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7 Unique Cultures We Could Learn From

7 Unique Cultures We Can Learn From is a guest post by Mo Mulla from Parental Questions – a resource for simple & practical tips that solve everyday parental problems.


We live in a world with many different cultures. Some of these are ancient, while others are current. It’s a fascinating and diverse world we all live in, but are we aware of every culture that exists?

Children learn at an astonishing rate and while we all have Parental Questions, it’s important we continually expose our kids to new and exciting variations of life.

Below are 7 cultures most people have never heard of. Hopefully, you get a small insight into a cultural tradition or practice of somewhere new and this allows you to expand your mind and learn something new today!

7 Unique Cultures We Can Learn From

  1. The No Tooth Fairy of Vietnam

Children in many cultures are taught to believe in the money-minting tooth fairy, one who leaves money for kids after they lose their teeth. However, the children of Vietnam toss their loose baby teeth onto rooftops of their homes.

The belief behind this practice is that it brings in a healthy replacement tooth. There is also the belief that it will bring along some good luck.

Discover more tooth traditions around the world.

  1. The Indus Culture

While this is an ancient culture, there are a few things that kids can learn from them. The Indus or the Harappans existed between 3300 B.C. and 1600 B.C. from the Indus River (modern-day Pakistan), the Arabian Sea to the Ganges lands in India.

The culture was quite advanced for its age, with rich architectures, art, and science practices. For example, from a 2006 study, scientists discovered some drilled molars in adult skeletons from this era.

  1. Finland’s Wife Carrying Culture

One way to learn about other people’s cultures is to travel. In Finland, a family get-away to the wife-carrying championship will not only be a lovely idea to visit another country but also spend time with the family.

During this championship, husbands carry their wives through the race in different styles. For instance, the Estonian style involves the woman wrapping their legs around the partner’s shoulders in an upside-down position and holding their waist.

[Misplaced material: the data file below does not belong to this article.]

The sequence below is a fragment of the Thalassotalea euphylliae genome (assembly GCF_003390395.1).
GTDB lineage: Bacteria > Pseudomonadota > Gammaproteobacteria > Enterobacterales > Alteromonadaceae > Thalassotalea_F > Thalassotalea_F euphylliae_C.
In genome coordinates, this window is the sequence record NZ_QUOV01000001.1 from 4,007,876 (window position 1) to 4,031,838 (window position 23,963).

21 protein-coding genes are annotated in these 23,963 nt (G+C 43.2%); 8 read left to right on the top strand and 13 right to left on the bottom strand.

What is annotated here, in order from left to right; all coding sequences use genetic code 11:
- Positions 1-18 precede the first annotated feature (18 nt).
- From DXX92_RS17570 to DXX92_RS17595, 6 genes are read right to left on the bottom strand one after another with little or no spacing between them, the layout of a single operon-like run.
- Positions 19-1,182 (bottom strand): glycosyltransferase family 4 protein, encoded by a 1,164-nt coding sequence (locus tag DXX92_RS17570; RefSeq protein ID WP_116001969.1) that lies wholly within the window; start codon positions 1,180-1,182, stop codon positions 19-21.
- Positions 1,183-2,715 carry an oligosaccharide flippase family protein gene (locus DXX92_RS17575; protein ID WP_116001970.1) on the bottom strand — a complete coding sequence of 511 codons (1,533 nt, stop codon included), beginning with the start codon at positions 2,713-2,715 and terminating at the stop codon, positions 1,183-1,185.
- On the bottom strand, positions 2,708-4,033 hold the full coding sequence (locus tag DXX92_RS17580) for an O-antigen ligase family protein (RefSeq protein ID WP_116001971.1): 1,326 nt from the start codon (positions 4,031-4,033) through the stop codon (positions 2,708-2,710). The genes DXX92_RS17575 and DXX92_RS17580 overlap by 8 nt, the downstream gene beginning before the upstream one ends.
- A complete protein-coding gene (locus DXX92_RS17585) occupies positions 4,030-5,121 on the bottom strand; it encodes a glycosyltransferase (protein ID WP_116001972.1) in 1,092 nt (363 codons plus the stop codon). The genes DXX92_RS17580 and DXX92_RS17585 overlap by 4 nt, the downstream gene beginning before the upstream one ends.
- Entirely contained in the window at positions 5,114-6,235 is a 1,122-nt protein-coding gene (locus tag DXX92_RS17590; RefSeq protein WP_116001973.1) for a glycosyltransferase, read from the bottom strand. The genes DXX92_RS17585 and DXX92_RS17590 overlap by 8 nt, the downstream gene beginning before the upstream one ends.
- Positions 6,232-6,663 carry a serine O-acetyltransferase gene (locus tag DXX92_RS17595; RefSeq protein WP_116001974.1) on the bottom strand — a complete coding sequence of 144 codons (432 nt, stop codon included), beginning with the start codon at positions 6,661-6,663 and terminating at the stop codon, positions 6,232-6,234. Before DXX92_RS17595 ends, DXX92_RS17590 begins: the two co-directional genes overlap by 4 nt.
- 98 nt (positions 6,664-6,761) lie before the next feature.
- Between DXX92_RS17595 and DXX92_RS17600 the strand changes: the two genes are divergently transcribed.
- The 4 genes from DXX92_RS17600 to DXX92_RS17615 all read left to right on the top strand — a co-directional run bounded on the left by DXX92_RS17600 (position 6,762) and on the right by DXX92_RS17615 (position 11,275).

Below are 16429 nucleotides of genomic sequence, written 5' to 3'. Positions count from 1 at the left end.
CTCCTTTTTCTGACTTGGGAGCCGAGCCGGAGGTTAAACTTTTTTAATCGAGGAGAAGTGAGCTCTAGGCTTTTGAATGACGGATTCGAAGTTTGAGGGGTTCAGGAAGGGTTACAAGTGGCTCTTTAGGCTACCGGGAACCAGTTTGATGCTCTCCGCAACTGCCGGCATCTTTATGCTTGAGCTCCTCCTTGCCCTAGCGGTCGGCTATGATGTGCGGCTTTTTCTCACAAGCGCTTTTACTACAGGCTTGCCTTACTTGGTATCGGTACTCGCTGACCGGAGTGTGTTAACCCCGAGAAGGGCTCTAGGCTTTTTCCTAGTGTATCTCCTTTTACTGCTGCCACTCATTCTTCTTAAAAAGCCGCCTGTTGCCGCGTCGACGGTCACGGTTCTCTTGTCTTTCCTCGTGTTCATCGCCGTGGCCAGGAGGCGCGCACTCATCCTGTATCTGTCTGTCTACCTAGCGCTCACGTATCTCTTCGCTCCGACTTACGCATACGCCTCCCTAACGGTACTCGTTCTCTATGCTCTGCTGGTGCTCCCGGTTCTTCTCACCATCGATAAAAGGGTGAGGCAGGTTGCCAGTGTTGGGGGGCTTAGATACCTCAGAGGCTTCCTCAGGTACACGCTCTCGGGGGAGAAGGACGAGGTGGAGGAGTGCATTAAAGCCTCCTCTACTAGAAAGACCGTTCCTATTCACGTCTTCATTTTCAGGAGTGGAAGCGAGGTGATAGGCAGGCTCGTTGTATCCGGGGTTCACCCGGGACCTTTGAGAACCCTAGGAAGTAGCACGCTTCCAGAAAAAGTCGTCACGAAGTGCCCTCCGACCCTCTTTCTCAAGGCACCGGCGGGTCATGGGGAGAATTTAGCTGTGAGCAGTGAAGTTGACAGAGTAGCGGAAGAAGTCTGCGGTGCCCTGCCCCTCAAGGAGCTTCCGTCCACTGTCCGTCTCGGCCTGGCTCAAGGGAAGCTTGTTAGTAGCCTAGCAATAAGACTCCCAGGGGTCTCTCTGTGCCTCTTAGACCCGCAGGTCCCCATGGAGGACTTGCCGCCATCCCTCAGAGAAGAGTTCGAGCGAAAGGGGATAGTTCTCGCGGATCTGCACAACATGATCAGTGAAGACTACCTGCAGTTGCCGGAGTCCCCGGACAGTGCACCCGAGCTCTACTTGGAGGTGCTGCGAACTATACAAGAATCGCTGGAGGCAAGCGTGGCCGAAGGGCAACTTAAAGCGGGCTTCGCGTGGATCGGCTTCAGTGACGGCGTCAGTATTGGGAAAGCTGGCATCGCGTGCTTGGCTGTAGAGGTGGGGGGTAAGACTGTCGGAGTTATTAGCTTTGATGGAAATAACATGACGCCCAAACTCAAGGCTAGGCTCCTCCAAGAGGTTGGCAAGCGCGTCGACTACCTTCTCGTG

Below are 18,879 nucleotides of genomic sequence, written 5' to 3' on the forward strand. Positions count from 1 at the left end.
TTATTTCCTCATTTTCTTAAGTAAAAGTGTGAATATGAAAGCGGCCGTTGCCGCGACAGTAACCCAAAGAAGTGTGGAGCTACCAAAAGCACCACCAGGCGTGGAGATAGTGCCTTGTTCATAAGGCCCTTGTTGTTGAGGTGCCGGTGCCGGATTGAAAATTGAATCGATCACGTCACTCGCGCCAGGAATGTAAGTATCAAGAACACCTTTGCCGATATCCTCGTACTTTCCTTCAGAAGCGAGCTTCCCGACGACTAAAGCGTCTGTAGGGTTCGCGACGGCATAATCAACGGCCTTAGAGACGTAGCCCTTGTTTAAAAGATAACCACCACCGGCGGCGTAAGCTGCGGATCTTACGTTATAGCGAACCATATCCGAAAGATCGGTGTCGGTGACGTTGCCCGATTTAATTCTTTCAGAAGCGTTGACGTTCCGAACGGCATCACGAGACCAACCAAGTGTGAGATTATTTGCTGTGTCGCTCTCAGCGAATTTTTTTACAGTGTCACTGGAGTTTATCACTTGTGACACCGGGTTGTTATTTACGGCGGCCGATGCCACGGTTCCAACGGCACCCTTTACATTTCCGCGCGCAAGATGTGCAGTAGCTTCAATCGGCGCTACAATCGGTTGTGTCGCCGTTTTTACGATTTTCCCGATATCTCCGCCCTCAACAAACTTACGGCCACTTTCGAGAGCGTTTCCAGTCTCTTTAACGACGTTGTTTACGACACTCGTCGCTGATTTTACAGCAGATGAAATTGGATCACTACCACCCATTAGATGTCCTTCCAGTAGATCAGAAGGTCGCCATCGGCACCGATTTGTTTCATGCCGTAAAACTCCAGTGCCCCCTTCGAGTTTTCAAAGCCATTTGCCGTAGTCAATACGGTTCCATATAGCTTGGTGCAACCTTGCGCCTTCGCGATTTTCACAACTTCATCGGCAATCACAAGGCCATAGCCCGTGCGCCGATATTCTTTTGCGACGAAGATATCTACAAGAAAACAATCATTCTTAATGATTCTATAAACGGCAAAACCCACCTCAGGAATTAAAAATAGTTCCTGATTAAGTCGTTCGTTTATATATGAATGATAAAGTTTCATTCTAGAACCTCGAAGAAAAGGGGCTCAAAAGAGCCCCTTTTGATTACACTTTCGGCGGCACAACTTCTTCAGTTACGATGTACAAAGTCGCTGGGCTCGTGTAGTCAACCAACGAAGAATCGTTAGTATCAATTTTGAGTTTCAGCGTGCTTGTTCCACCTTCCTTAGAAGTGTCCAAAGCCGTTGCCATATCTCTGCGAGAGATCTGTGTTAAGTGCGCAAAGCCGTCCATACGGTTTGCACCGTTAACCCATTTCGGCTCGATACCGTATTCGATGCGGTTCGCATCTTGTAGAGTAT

You might not win the competition, but kids would enjoy watching their parents race in a championship. Even if you do not participate, it is an opportunity for kids to learn the importance of group work.

  1. Flower Gifting Culture in Russia

Did you know that different flowers have different meanings in other cultures? It is common for people to think that the red carnations flowers symbolize love, devotion, and affection.

In Russia, however, red carnations flowers are more revolutionary flowers. These flowers are given to war veterans or laid on the graves of the dead.

red carnations

The flower gifting culture in Russia requires one to pay attention to the colour of the flowers, the number of stems, and the occasion. The wrong number of flowers in a bouquet could signify bad news, like farewell or death. The colours to choose also depends on the age of the receiver and this means young women are usually gifted blue or pink colours.

  1. The Bell-Beaker Culture

The bell-beaker culture dates back to a period between 2800 B.C. and about 1800 B.C. This ancient culture derives its name from the vessels discovered by archaeologists. These pottery vessels had an inverted bell shape and used as drinking cups.

bell beaker

Bjoertvedt, CC BY-SA 4.0, via Wikimedia Commons

Apart from these pottery artifacts, archaeologists also discovered other copper items and graves in what we now know as the Czech Republic.

  1. Salt Addition Culture in Egypt

You might love your food a little salty, but when in Egypt, you might consider skipping the salt shaker. Why? Unfortunately, adding salt to your food might look like you do not like the chef’s special.

In this culture, this could look like an insult!

  1. Lateness in Venezuela

The Japanese are well-known for their timekeeping. In some countries, this practice is just the opposite.  Take Venezuela, for example, showing up on time is presumed as rudeness.


If you ever get invited to a party there, you better show up a few minutes later. Hosts expect guests to show at least 15 minutes after the party starts or they will think you are greedy.

Regardless of cultural practice, there is always a chance to learn something. With the above 7 cultures, you get an opportunity to teach kids about ancient and urban cultures.

They can learn about the art and scientific practices of the past. Another lesson could be how to socialize and engage with people in urban cultures like Russia and Venezuela.

Mo MullaMo Mulla is a work-from-home dad who enjoys reading and listening to music. He loves being a dad and husband to a growing family.

He loves writing about his passions and hopes to change the world, 1 blog post at a time!

You can find his parenting blog here: